M A I N   N E W S

LS plugs forex flow for religious conversions
Clears law to regulate money coming from abroad
Aditi Tandon
Tribune News Service

New Delhi, August 27
Organisations of political nature and those involved in religious conversions will henceforth be barred from accepting foreign funds. Also, persons holding political positions like MPs and MLAs can no longer enjoy foreign hospitality and must intimate the government of their visits abroad, personal or official.

After letting private organisations bring in unaccounted foreign remittances for 34 years, the government today brought to the Lok Sabha the Foreign Contribution Regulation Bill, 2010, to regulate the acceptance and utilisation of foreign contribution of hospitality by certain individuals or associations and to prohibit such acceptances for activities detrimental to national interest. The Lower House passed the Bill, which the Rajya Sabha has already cleared.

At the root of the law is the concern that out of 40, 173 NGOs (in 1993 there were just 1,500) accepting foreign funding, only 18,796 have submitted their audited accounts. For the rest, the government doesn’t know the source of funding.

So far, Rs 12,000 crore has “officially” come through the foreign route, of which 60 per cent has come from religious organisations, some from countries as small in population as Canada, Mauritius and Luxembourg.

The government’s data shows that in 2005 and 2006, there were over 32,144 organisations taking foreign funds in India. Only 18,000 declared their funding. In 2005-2006, of the Rs 7,000 crore that came from foreign sources, Rs 3,075 crore came for religious organisations. This explains why the new law (which replaces the 1976 legislation) bans foreign funds for conversion purposes.

Already in the North-East and tribal Orissa, Madhya Pradesh and Bihar, conversion has caused severe communal tensions —- the latest being Hindu-Christian riots in Orissa’s Kandhamal district, where the Christian population has increased considerably in the past three decades. Today in the Lok Sabha, Kandhamal MP Rudra Madhab Ray stood with others to seek a ban on foreign funds inflow for conversions.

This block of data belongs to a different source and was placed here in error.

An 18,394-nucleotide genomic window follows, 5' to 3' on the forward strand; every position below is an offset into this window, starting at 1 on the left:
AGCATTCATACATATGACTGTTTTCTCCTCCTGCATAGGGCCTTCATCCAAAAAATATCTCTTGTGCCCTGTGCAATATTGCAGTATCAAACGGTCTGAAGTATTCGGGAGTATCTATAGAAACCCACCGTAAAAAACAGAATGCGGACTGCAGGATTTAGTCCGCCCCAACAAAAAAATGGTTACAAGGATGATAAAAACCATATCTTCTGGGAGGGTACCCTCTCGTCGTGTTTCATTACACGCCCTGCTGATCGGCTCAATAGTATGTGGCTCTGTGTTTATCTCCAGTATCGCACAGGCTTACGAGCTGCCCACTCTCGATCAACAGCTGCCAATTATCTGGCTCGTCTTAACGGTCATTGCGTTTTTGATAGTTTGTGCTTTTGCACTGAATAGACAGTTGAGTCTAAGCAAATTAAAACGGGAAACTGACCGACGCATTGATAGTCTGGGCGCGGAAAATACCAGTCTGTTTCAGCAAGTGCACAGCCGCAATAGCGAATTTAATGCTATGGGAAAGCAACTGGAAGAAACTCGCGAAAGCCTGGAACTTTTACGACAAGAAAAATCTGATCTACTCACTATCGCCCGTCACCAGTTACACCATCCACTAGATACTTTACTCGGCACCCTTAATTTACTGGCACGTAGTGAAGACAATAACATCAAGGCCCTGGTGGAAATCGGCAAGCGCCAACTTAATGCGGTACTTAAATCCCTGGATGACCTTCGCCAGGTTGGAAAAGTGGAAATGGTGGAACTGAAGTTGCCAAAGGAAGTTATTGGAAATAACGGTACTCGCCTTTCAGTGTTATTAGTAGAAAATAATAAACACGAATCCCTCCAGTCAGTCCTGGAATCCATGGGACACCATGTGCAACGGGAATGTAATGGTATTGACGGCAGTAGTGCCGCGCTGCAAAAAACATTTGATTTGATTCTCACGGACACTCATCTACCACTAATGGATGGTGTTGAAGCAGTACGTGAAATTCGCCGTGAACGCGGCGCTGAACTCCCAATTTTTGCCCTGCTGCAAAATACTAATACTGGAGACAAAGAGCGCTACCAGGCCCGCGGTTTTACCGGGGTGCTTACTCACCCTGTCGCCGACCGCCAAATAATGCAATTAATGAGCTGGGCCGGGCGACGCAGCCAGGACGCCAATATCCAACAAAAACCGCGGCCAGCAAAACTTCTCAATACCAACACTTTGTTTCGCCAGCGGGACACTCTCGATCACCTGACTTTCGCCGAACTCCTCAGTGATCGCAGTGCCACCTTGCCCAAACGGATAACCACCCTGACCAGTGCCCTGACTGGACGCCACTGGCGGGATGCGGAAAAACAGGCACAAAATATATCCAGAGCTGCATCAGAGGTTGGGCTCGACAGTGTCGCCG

Significant amounts (to the tune of Rs 7,229 crore) have also come in for education, with no monitoring. In the run-up to the new FCR Bill 2010, the government banned 41 outfits from taking foreign remittances; sealed accounts of 11 and asked 45 to take permission first. MPs led by JDU, however, wanted the government to declare the names of these organisations.

With the new law, the government has capped administrative expenses at 50 per cent of all inflows to NGOs (India has about 20 lakh). “So far there was no such cap,” Minister of State for Home Ajay Maken said, accepting that out of 40,000 registered organisations for foreign contributions, 18,000 had declared accounts while 22,000 were dormant and needed to be phased out.

Henceforth, banks depositing foreign funds would need to tell the government of any deposits exceeding Rs 10 lakh at any time. “We must track heavy inflows as the law barns use of funds for speculative purposes,” Maken said.

The government will define “organisations of political nature” in the rules it frames for the law. It will now have complete authority to decide which person or persons can accept foreign money, the purpose for which they can accept it, the source wherefrom it comes and the areas for which it can come.





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